So, is Miggy-for-Manny DOA, in the wake of Miguel Tejada's declaration to the Baltimore Orioles that he no longer wants to be traded?
Red Sox co-general manager Jed Hoyer had no comment yesterday, but that's what the Red Sox management team intends to find out. It may not take much sleuthing on their part, judging by comments made by Orioles vice president Jim Duquette late yesterday afternoon.
''I would say I don't think there will be a lot of serious talk [with the Sox]," Duquette said. ''I guess we would listen, but it's not a front-burner-type issue anymore. I got my first good night's sleep in a month last night."
Sweet repose came to Duquette after Tejada called him from the Dominican Republic where he is playing for Aguilas Cibaena in the winter league playoffs, and told him he no longer wanted to be dealt. Duquette acknowledged Tejada was still upset that the team, in his view, has not kept up with its rivals in the American League East with its offseason moves, but he said Tejada did not equivocate in rescinding his trade request.
''There was no hesitation at all," he said of Tejada's remarks. ''It was strong. It had almost an apologetic type tone. He didn't apologize, but he said, 'I felt bad about the way it all turned out. That's not what I wanted to do.' "
The Orioles also had been in talks with other clubs regarding Tejada, including the Chicago Cubs, who reportedly were prepared to deal pitcher Mark Prior, and the Philadelphia Phillies, who offered outfielder Bobby Abreu. Published reports had the Phillies proposing that Tejada would play third base alongside shortstop Jimmy Rollins and then learning he was not keen on the idea, but one major league source said last night that the Phillies had spoken with the Red Sox about flipping Tejada to Boston for Manny Ramírez and a pitcher, presumably Matt Clement.
Philadelphia's willingness to explore a Tejada-Ramírez deal would suggest they might be persuaded to consider taking on Ramírez in another deal, perhaps one featuring Abreu. The Philadelphia Inquirer has reported that as far back as the trading deadline last July, the Phillies -- whose manager, Charlie Manuel, has enjoyed a long association with Ramírez dating to their time together in Cleveland -- had sniffed around about a Ramírez deal, and did so again during the GM meetings. They came away with the idea that Ramírez, who has veto power over any deal, wasn't keen on playing for the Phillies, but perhaps, with the start of spring training just five weeks away, they have reason to believe Ramírez would reconsider.
Trading Abreu is not without complications, however. He is guaranteed $31 million over the next two years, and there is an $18 million club option for the 2008 season that Abreu presumably would like to see exercised in exchange for waiving his no-trade clause.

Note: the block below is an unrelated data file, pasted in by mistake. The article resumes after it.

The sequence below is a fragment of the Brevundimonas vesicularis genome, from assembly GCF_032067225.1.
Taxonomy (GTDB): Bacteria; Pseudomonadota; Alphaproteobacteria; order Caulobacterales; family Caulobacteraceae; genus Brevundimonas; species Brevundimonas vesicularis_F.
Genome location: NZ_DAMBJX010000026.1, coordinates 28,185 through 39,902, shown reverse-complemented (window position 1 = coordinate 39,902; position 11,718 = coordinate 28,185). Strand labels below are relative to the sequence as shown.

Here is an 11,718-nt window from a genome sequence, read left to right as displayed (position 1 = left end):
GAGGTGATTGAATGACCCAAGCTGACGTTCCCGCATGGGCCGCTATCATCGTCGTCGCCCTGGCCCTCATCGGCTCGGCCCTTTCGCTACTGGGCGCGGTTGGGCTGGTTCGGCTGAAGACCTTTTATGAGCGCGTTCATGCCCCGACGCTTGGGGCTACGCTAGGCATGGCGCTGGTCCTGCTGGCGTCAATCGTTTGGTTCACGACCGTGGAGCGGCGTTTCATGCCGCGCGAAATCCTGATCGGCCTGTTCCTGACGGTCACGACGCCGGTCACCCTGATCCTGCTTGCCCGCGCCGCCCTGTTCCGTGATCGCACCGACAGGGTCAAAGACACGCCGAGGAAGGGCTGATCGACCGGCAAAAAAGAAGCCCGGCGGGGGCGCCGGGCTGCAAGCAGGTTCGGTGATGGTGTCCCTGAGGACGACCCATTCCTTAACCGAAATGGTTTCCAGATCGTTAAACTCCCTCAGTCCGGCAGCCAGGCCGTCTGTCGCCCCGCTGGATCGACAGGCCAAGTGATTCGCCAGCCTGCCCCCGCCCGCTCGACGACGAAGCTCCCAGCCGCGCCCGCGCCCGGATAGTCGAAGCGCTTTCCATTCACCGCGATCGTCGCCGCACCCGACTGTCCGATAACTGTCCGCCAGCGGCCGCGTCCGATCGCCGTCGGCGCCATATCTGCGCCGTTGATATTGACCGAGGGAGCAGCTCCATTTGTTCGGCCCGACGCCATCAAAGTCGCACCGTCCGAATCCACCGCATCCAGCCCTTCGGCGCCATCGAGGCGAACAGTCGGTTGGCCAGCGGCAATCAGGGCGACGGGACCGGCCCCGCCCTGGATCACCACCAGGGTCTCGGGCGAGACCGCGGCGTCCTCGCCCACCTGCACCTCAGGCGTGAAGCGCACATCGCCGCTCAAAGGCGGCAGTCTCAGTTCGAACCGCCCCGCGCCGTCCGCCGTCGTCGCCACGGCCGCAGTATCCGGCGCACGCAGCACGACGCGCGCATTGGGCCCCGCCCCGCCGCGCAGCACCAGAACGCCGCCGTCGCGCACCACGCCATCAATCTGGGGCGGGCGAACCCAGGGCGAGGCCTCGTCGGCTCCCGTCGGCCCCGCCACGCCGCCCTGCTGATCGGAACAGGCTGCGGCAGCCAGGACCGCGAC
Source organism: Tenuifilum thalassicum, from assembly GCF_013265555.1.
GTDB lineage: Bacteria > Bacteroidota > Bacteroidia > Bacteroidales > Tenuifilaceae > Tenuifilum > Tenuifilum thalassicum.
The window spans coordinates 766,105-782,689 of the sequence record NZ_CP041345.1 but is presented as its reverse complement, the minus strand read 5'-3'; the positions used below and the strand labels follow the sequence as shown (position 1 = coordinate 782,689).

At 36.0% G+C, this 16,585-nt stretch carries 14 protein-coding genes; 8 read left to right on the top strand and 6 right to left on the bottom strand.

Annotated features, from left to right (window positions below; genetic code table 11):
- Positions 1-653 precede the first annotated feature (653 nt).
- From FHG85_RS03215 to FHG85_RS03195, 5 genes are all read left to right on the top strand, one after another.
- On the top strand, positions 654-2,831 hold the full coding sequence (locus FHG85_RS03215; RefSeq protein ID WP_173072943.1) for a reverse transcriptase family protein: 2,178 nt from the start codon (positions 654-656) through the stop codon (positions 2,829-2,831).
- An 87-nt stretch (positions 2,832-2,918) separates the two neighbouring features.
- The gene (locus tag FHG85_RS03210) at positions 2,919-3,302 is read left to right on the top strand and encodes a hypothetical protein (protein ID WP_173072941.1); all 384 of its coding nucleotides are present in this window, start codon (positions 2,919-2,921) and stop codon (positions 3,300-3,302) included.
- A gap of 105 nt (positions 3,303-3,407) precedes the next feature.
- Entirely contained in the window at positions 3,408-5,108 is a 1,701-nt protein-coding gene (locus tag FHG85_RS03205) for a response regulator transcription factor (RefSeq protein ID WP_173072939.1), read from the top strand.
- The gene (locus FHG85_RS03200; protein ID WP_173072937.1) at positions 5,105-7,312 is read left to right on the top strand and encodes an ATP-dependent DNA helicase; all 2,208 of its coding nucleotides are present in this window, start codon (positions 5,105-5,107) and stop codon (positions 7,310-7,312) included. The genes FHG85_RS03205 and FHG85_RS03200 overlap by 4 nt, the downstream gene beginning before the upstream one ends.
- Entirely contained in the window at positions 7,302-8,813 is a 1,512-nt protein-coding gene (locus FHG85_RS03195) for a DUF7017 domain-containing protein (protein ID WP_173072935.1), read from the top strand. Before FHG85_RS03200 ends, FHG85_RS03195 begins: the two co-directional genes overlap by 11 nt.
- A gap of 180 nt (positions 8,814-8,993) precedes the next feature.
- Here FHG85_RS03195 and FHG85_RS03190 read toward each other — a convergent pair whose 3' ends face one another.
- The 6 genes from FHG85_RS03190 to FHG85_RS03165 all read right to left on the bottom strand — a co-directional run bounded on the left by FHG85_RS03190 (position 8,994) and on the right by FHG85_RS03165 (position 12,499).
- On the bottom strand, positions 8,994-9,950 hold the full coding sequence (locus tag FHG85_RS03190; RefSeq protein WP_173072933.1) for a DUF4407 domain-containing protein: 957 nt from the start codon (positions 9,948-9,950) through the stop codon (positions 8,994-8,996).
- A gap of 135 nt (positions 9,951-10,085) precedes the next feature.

The Sox, who last month traded incumbent shortstop Edgar Renteria just weeks after trading top shortstop prospect Hanley Ramírez, had targeted Tejada as the kind of player they'd want in any deal for Manny Ramírez. Tejada, speaking after his game Saturday night in the Dominican, admitted he thought he might be going to the Red Sox.
''I think Boston was trying to get me," he said. ''If anything happens, we'll wait and see. Maybe it will happen later on. Right now, I'm happy in Baltimore."
Tejada confirmed he had called Duquette, saying, ''I'm done with that," regarding his trade request, but he did not back off on his complaints about the club's direction.
''I hope people understand, I was speaking for everybody," he said. ''I speak for every player, I speak for the coaches, and I hope they heard what I said."
The Sox are left to discern whether Tejada truly has reversed course -- which is obviously the way the Orioles are interpreting his remarks, at least publicly -- or whether there might still be circumstances that would allow a trade to proceed.
In the meantime, the Sox will continue their conversations about infielder Julio Lugo with the Tampa Bay Devil Rays, who last night were faced with a midnight deadline to sign one of their own free agents, shortstop Alex Gonzalez. The Devil Rays almost certainly were going to pass on Gonzalez, which leaves open the question of what they would do at short if they trade Lugo, who would move over from second. One possibility is giving the job to touted prospect B.J. Upton, though he probably could use more seasoning. Another possibility is a trade for Kaz Matsui from the Mets, who have interest in Lugo as a second baseman and also in pitcher Aaron Heilman.
The Devil Rays have asked the Sox for Andy Marte, the third base prospect Boston received from Atlanta in the Renteria deal. The Sox have been unwilling to part with Marte, but they may feel greater urgency to make a deal than Tampa Bay.
The Sox have said they're willing to start the season with Alex Cora at short, with rookie Dustin Pedroia, who played second last season in the minors, also getting a look there.
The Sox also continue to talk with the Dodgers and Athletics about a possible three-way deal involving David Wells, who would go to LA, while the Sox would facilitate the return of Jay Payton to Boston, with Payton presumably happier in an everyday role than he was as a backup last year.